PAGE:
1.03.2005

Life/The Tsunami

2004 was the best year of my life. I say this almost every year, but of course none can compare to the year in which one’s first child was born. A and I spent much of the holidays reflecting on the beauty, joy, love, excitement Buddy Boo has brought into our lives.

So how could a year so full of wonder and blessed beauty end in a tragedy beyond comprehension?

Nearly 150,000 are estimated to have been killed by the tsunamis that hit several Asian countries the day after Christmas. You all know this, by now. Now is my first attempt to write a blog since it happened. Not a single word nor a flurry of them strung together could appropriately describe the horrific magnitude of Mother Nature’s latest unleashing.

At first, I was in a state of shock when the early reports of the dead numbered 12,000. They quickly rose to 55,000. 77,000 a few days later. 120,000. 150,000 and counting.

The numbers are numbing. One person dies, and there is a name, a face, a full life history to remember, mourn, celebrate the life that was. We as strangers pay mental respects to that person, and go back to our lives. A dozen die, and we get maybe the names and hometowns. A train derails and we get numbers of the casualties, numbers of the injured and two or, if we are lucky, three personal stories.

150,000 die. How can one appropriately give respects when each and every life deserves to be celebrated, remembered and properly laid to rest? Each of those victims deserves individual prayer/thought/homage.

Many times in my life, I have heard men and women state their decision to not have children was based on the principle that to do so would be unfair to the child. They have either seen such horror in their lives that they don’t want to expose another innocent soul to such suffering. They don’t want to bring a child into a world so rampant with murder, rape, poverty, AIDS, cancer, unexpected loss, because they don’t feel anyone should live in such a horrible, unpredictable world.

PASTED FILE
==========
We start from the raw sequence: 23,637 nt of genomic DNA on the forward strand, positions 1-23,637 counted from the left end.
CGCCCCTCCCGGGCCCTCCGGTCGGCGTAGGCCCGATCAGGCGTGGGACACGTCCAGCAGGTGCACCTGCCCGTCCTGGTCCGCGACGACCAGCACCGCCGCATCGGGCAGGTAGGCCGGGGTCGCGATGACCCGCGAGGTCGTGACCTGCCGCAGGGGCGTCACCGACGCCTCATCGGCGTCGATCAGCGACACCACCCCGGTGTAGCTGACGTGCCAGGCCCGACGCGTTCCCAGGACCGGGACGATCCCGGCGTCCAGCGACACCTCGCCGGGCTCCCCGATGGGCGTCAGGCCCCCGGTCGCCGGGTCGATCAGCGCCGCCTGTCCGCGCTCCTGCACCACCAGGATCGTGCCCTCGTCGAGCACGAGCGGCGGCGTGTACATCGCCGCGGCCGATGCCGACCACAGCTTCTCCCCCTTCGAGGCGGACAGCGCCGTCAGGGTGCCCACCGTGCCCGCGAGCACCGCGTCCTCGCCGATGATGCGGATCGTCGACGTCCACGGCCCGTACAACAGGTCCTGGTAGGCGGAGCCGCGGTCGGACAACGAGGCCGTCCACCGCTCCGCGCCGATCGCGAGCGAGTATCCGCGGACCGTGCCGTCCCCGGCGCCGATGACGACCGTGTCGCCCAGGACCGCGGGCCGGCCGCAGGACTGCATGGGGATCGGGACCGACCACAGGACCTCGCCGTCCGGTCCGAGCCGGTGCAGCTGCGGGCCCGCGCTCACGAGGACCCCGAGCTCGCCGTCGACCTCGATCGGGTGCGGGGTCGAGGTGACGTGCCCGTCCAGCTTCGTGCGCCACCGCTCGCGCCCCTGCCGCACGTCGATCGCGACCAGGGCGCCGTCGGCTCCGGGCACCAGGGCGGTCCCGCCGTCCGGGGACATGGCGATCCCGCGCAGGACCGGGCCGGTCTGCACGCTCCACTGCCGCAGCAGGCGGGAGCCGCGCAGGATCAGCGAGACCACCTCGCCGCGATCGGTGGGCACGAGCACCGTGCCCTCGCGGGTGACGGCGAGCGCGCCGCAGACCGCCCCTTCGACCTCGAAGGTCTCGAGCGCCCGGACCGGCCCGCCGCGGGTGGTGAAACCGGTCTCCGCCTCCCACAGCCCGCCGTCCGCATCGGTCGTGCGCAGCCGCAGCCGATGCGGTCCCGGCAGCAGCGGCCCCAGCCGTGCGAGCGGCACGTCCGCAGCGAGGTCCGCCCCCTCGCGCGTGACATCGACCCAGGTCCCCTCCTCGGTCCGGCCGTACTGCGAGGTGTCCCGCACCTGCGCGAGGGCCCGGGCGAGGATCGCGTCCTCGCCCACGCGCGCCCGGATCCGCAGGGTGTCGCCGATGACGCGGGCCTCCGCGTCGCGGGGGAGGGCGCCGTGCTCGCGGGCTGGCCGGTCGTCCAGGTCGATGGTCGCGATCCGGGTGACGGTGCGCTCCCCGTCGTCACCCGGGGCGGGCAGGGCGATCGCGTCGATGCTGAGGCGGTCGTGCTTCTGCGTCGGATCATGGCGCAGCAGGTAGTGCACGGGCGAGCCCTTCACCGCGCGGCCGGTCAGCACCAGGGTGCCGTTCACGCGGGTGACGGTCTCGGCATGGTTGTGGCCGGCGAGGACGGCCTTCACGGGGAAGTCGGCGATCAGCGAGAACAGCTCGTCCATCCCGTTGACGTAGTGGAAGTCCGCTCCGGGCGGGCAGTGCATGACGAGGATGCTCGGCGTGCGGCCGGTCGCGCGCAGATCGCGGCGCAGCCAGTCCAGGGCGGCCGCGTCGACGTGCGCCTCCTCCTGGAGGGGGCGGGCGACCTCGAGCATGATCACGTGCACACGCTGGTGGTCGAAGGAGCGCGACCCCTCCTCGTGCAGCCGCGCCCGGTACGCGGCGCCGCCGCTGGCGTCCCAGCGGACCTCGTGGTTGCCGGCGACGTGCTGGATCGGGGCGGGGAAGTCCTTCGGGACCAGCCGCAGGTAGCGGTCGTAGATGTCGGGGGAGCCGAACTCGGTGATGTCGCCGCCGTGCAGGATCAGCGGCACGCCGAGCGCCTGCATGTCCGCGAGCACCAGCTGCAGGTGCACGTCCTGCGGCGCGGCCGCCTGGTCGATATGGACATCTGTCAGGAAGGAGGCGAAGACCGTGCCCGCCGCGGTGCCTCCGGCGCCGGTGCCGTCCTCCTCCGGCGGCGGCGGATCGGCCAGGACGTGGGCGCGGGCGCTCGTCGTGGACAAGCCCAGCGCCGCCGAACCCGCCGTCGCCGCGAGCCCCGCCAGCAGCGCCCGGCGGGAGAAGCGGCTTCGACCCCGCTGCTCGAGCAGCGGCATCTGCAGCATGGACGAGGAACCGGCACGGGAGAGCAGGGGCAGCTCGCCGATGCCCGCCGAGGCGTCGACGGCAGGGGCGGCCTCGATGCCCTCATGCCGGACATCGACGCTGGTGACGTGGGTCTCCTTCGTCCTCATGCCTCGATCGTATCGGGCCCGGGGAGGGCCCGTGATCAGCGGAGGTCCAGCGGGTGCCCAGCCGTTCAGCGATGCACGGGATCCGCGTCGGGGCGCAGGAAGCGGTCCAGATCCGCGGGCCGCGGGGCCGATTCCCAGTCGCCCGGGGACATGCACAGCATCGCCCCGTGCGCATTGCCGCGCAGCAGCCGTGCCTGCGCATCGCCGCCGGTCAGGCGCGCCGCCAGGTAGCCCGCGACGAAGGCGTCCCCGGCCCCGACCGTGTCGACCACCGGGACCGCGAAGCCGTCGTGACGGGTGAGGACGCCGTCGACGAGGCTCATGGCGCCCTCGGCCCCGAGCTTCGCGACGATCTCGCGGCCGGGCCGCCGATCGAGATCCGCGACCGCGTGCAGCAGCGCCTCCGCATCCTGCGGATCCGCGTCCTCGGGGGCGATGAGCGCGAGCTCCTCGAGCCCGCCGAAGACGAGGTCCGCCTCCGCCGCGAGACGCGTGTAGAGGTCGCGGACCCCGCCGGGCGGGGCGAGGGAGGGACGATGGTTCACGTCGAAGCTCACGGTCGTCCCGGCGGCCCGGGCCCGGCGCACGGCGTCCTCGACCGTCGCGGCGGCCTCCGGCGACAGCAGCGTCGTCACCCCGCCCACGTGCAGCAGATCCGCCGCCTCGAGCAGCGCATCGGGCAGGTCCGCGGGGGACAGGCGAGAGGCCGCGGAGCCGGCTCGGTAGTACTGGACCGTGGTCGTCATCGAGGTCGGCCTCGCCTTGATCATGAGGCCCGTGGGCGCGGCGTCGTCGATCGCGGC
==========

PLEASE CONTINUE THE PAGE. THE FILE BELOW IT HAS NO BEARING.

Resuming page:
I live in that world. We all do. I also live in a world where I believe happiness, love, friendship, beauty, adventure, laughter, growth, exploration and wonder overrun all of the negative possibilities life may bring. I brought my son into this world to show him life’s abundant beauty, and to hopefully raise a son who will choose to see the beauty over the darkness of life. I cannot protect him from all pain or loss, but I can do what I can to help him learn to find his strength when he needs - and others need- it the most.

At times like these, I truly believe children can help us understand what life is all about. Each child is a symbol of the possibility of life, of happiness, of love. My son, in his simple presence, reminds me every day that we are here to LIVE. However long that life may be, we are here to strive to become ourselves so we may contribute to the beauty of the world as best we can, for as long as we can. We all are born with the possibility of a well-lived existence, and from the very beginning, we have already touched at least one soul – that of our mother’s. And because of that, we should also celebrate every single life when a soul passes on. We all have a story to tell, and we all deserve to be remembered. I am positive that each of those men, women and children whose lives were lost this last week, contributed in some positive way to at least one other person on this earth.

To all of you who have lost loved ones or even casual acquaintances in this latest devastation, my heart and my soul are with you. No matter who you are, no matter who they were - I celebrate each and every one of their lives with you tonight, and always.

Peace to all,
M

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